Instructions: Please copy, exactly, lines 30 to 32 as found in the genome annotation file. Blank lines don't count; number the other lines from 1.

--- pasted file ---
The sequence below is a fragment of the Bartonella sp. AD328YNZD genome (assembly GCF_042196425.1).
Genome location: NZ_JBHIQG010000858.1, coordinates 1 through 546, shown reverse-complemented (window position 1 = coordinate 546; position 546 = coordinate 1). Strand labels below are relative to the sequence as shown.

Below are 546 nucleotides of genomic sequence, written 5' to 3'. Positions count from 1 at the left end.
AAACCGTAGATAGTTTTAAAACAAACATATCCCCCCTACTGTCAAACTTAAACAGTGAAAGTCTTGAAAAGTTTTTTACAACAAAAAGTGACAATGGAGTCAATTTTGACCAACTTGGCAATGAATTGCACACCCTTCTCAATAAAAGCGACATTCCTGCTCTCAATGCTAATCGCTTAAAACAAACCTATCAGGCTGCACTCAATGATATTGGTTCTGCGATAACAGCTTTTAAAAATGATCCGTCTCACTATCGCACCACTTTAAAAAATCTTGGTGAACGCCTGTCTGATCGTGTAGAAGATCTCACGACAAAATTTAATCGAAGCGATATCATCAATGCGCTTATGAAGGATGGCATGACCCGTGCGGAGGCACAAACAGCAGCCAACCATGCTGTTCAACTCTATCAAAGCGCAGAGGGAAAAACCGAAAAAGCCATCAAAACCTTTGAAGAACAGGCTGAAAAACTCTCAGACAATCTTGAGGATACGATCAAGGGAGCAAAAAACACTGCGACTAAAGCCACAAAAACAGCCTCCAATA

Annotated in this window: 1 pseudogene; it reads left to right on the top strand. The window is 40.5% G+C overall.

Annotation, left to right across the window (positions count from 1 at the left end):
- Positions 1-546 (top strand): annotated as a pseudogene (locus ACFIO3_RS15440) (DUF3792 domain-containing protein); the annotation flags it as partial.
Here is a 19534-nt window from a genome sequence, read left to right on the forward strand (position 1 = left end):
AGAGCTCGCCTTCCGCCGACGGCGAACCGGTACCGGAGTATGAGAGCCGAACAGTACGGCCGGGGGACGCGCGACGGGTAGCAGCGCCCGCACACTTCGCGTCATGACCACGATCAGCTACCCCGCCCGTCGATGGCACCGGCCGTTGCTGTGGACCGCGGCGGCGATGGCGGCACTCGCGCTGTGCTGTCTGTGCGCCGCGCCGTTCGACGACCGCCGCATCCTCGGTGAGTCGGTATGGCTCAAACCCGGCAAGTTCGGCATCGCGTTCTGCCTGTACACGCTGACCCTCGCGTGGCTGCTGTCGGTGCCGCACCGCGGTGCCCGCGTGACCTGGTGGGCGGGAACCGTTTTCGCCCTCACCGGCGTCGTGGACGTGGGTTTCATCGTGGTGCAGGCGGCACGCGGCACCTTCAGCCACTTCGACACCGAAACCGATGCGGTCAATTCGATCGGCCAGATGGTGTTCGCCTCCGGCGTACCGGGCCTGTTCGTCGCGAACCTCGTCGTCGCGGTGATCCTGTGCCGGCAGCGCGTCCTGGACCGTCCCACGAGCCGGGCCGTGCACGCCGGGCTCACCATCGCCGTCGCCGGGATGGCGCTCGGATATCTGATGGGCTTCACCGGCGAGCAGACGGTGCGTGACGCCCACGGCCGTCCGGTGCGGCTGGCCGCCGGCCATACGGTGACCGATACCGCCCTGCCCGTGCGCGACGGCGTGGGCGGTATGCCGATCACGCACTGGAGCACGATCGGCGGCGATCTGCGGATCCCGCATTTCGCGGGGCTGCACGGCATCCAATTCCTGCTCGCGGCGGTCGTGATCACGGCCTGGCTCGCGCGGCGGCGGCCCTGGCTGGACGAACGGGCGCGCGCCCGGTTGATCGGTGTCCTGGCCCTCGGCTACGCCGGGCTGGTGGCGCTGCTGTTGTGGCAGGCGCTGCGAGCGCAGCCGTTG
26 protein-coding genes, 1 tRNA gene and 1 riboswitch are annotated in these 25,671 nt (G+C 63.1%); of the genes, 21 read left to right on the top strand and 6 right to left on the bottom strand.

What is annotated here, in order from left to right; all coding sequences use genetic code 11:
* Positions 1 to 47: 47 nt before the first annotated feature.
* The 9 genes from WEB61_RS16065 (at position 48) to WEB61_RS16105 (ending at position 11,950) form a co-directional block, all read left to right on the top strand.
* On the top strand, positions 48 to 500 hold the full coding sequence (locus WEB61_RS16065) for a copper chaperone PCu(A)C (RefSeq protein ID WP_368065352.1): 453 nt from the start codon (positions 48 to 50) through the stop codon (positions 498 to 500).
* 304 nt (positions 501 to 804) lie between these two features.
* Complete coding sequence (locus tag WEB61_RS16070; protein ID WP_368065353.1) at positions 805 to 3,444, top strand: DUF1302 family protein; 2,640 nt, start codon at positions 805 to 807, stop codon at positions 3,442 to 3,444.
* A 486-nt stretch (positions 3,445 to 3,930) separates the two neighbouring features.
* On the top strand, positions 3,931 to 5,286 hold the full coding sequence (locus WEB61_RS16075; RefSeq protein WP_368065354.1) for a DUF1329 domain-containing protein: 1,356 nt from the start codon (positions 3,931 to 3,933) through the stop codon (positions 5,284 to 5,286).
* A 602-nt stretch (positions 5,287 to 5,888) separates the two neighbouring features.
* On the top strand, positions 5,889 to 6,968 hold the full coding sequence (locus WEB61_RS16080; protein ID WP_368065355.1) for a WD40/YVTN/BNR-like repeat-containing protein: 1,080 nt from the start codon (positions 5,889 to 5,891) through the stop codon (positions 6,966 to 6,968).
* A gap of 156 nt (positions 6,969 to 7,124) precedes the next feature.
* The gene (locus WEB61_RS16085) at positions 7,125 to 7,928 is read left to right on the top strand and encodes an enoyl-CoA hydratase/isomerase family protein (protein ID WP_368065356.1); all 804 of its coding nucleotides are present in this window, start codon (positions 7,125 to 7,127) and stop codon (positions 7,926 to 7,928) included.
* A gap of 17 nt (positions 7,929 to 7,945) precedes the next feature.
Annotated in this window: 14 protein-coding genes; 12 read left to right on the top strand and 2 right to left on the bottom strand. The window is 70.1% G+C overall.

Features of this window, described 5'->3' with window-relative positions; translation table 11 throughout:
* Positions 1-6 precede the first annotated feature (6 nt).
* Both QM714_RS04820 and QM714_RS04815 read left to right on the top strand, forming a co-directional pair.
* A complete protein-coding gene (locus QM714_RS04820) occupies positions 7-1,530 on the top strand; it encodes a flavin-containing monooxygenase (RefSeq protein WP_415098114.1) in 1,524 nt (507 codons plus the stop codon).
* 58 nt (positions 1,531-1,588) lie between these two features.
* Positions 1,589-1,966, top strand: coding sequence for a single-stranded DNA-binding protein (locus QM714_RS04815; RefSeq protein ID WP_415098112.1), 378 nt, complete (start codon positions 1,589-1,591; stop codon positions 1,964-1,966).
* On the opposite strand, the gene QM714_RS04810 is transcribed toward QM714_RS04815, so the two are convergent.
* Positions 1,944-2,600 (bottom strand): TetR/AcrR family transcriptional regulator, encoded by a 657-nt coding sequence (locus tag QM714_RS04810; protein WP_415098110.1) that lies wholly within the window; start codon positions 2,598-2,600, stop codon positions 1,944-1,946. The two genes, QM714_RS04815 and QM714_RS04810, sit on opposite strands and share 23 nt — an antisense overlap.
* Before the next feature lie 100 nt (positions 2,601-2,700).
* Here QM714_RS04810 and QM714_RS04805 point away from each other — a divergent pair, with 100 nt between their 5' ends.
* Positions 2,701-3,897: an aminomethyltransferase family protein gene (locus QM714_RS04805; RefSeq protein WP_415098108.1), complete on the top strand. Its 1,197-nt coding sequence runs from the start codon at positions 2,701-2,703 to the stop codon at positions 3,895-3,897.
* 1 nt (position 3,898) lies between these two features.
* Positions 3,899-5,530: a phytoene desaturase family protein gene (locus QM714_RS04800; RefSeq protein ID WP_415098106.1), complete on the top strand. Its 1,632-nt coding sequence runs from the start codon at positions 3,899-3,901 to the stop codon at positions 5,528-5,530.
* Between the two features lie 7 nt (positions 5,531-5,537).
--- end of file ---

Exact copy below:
* Positions 1,589-1,966, top strand: coding sequence for a single-stranded DNA-binding protein (locus QM714_RS04815; RefSeq protein ID WP_415098112.1), 378 nt, complete (start codon positions 1,589-1,591; stop codon positions 1,964-1,966).
* On the opposite strand, the gene QM714_RS04810 is transcribed toward QM714_RS04815, so the two are convergent.
* Positions 1,944-2,600 (bottom strand): TetR/AcrR family transcriptional regulator, encoded by a 657-nt coding sequence (locus tag QM714_RS04810; protein WP_415098110.1) that lies wholly within the window; start codon positions 2,598-2,600, stop codon positions 1,944-1,946. The two genes, QM714_RS04815 and QM714_RS04810, sit on opposite strands and share 23 nt — an antisense overlap.